A question that is often asked is "What is your teaching philosophy?". First and foremost it is important that the student learn about music; how to read it as well as the theory behind it. It is necessary to learn from method books in order to develop sound basic skills, but once this is accomplished, the student is encouraged to work on pieces that are of their own choosing to supplement the other materials that they are studying. By working on pieces they choose, this allows the student some "recreational" material to help keep them motivated in their studies.
Another way to put it is that these are music lessons, not just lessons on the student’s chosen instrument, so that they develop the skills to understand music beyond just being able to play a particular piece on a particular instrument. These skills then enable them to apply what they have learned to any instrument. Understanding the theory behind what you are doing allows you to apply what you have learned in new ways, in new situations. This is much better than rote memorization of a particular piece, without any understanding of what is being played.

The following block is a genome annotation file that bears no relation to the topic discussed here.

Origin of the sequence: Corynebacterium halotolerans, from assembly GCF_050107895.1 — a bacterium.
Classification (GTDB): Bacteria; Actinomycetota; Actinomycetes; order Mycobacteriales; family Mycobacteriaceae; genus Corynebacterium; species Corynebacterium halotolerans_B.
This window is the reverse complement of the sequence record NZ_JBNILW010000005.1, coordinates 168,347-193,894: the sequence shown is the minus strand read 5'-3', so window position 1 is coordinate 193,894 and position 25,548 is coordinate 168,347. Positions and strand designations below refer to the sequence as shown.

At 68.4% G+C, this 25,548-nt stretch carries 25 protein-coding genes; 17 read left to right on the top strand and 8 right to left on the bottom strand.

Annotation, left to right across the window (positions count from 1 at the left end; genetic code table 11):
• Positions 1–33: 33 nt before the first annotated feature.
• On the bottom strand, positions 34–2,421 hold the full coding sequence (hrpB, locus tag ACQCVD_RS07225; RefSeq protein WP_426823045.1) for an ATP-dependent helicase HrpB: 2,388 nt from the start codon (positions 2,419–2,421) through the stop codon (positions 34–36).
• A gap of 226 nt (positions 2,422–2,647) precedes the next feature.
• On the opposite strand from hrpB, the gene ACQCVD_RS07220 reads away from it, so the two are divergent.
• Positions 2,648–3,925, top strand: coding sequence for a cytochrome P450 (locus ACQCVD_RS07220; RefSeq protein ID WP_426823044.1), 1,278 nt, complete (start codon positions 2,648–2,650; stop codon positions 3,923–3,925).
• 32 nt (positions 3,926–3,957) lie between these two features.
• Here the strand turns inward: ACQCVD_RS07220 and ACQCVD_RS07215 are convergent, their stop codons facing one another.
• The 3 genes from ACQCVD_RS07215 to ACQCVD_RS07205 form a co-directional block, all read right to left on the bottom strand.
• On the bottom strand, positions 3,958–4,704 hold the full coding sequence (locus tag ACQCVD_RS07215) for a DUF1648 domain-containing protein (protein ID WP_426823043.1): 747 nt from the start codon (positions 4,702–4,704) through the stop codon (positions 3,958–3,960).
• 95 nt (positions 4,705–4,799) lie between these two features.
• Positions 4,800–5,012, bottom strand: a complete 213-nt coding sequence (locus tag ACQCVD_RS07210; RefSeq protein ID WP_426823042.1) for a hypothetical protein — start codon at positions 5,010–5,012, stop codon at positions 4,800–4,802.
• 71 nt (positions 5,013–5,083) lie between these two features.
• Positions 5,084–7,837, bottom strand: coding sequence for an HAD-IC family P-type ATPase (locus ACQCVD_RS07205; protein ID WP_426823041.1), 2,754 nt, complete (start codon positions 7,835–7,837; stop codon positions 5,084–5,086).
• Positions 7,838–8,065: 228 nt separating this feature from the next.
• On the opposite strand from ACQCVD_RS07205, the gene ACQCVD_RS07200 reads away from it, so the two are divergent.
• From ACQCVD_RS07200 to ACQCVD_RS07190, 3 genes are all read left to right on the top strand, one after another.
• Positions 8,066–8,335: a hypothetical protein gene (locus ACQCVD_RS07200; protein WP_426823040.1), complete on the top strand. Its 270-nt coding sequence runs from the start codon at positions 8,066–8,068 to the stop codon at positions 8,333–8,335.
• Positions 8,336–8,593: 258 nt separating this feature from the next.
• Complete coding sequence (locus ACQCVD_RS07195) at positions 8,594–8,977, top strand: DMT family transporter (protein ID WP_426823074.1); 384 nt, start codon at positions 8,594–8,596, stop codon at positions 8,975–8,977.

The main thing is that the student learn good basic skills, and theory, while still playing the style that they want as soon as possible, so that they are not only learning, but having fun doing it. That combined with good practice habits will allow them to progress in a steady manner toward what ever their musical goal may be. There is no substitute for good practice habits, without which, no matter how good the teacher may be, the student will not be able to make good, consistent progress.